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Valid debt not the be all and end all when presenting a bankruptcy petition

Valid debt not the be all and end all when presenting a bankruptcy petition

19 October 2018: In a recently reported case, a local authority had presented a bankruptcy petition against a debtor in respect of council tax arrears following a statutory demand. The council provided the debtor with evidence of the council tax liability orders confirming the debt. The debtor filed evidence in response which explained that she was living in social housing and was financially dependent on her daughter. At the first hearing of the bankruptcy petition, the court adjourned and ordered the debtor to provide a further argument to explain why a bankruptcy order should not be made.

The debtor’s subsequent argument claimed that a bankruptcy order would serve no purpose or benefit to the council as she had no assets. The judge however made the bankruptcy order on the basis that the council tax liability orders were in existence and had not been set aside or challenged. The debtor appealed.

At the appeal hearing, the High Court found that in cases of unpaid council tax arrears the burden of proof fell on the council to show, on the face of it, that the bankruptcy order would serve a purpose. In this instance, the court found that there was no evidence that a bankruptcy order would serve any useful purpose or benefit the council as the debtor had no assets and the bankruptcy order was set aside by the court. Whilst the council had identified that the debtor may have been due to receive an inheritance (which the debtor said was to be a very small amount), they had never notified the debtor of this belief and this was also not included as part of their evidence and the debtor had not been given the opportunity to address it.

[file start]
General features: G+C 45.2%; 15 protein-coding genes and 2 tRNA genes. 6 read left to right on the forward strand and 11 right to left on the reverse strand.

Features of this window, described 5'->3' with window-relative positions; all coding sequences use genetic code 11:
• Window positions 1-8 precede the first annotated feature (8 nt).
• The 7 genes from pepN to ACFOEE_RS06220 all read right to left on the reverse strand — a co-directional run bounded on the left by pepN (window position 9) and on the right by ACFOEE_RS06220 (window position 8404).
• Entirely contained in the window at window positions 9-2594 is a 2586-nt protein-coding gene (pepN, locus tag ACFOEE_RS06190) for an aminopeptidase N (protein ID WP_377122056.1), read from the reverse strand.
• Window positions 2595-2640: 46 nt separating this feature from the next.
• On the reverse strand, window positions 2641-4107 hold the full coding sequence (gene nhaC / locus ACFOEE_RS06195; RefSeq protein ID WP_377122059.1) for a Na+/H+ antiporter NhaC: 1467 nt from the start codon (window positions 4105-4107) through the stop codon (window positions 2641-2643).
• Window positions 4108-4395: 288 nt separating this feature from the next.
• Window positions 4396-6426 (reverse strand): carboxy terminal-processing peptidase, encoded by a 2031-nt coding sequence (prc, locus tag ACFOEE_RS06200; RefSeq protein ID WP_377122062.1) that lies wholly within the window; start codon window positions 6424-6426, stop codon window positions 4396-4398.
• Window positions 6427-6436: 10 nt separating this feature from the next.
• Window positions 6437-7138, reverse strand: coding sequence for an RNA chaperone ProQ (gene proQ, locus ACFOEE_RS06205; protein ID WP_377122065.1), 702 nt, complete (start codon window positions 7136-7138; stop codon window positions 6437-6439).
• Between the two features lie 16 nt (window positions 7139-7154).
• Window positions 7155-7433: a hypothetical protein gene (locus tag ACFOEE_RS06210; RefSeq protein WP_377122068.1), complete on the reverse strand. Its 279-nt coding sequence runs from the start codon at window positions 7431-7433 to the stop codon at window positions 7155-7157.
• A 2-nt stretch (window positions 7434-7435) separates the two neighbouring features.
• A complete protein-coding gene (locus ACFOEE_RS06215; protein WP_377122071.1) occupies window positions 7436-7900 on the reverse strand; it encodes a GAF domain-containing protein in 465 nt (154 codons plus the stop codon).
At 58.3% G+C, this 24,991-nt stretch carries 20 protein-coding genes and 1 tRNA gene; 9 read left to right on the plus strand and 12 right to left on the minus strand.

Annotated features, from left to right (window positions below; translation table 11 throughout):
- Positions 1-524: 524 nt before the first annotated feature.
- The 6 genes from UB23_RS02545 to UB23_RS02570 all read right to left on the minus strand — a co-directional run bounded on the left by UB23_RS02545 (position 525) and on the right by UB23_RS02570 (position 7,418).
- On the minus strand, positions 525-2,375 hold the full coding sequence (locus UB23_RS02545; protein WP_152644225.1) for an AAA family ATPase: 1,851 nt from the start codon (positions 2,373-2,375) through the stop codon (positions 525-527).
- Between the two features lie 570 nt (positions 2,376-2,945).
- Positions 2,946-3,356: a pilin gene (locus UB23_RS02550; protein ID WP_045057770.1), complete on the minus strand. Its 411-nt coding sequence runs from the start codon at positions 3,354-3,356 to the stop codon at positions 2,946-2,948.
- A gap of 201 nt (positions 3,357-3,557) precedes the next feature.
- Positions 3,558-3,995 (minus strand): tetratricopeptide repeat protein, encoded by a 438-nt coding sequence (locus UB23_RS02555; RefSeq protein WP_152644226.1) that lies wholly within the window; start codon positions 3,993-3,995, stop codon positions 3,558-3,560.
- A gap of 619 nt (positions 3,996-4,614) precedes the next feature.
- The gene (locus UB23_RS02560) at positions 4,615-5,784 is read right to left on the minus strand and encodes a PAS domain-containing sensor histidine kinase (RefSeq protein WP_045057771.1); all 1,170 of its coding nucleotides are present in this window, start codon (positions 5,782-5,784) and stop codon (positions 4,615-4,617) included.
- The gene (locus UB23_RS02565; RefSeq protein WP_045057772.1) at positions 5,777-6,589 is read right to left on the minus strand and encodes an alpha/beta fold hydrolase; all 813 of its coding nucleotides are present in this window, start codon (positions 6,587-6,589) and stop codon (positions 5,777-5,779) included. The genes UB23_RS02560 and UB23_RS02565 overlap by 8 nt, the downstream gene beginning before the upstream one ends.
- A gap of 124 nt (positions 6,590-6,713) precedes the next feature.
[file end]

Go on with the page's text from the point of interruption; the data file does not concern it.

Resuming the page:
Whilst this case relates specifically to unpaid council tax, it does highlight an unusual defence to a bankruptcy petition available to debtors and serves as a reminder to creditors that proof of existence of a debt may not always be enough when it comes to making a bankruptcy order. The judge in this case noted that if the court is not convinced that there are any assets or that any assets will come into existence the court would be justified in exercising its discretion by refusing to make a bankruptcy order.

BRI Business Recovery and Insolvency are willing and able to assist creditors in forming a view on whether formal bankruptcy or winding up proceedings should be taken against a particular debtor. Please do not hesitate to contact any of the management team should you wish to discuss this further.